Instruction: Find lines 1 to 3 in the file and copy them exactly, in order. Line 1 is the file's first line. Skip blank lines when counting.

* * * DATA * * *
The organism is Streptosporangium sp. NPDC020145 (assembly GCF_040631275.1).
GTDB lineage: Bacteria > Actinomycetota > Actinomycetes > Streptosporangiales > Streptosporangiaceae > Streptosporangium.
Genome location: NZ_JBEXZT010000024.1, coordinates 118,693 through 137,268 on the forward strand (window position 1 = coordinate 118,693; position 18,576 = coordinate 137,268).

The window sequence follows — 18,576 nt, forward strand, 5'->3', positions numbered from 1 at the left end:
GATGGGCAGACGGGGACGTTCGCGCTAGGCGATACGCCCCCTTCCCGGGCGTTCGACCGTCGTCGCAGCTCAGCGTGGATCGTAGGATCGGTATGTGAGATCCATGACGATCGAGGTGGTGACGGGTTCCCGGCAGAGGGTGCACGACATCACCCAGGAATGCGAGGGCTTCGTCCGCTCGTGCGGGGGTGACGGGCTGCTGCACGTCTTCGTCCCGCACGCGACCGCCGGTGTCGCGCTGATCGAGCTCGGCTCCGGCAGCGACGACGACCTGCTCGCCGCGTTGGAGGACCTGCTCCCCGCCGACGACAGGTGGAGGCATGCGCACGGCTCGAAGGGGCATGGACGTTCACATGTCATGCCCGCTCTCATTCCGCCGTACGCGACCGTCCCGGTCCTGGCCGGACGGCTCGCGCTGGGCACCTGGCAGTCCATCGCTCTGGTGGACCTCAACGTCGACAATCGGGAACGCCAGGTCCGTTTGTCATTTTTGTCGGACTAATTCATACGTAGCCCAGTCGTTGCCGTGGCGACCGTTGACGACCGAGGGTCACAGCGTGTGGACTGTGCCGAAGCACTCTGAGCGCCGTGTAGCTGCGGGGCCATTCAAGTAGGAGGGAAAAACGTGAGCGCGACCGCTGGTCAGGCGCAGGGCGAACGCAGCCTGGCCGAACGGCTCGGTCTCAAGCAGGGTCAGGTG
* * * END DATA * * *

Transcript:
The organism is Streptosporangium sp. NPDC020145 (assembly GCF_040631275.1).
GTDB lineage: Bacteria > Actinomycetota > Actinomycetes > Streptosporangiales > Streptosporangiaceae > Streptosporangium.
Genome location: NZ_JBEXZT010000024.1, coordinates 118,693 through 137,268 on the forward strand (window position 1 = coordinate 118,693; position 18,576 = coordinate 137,268).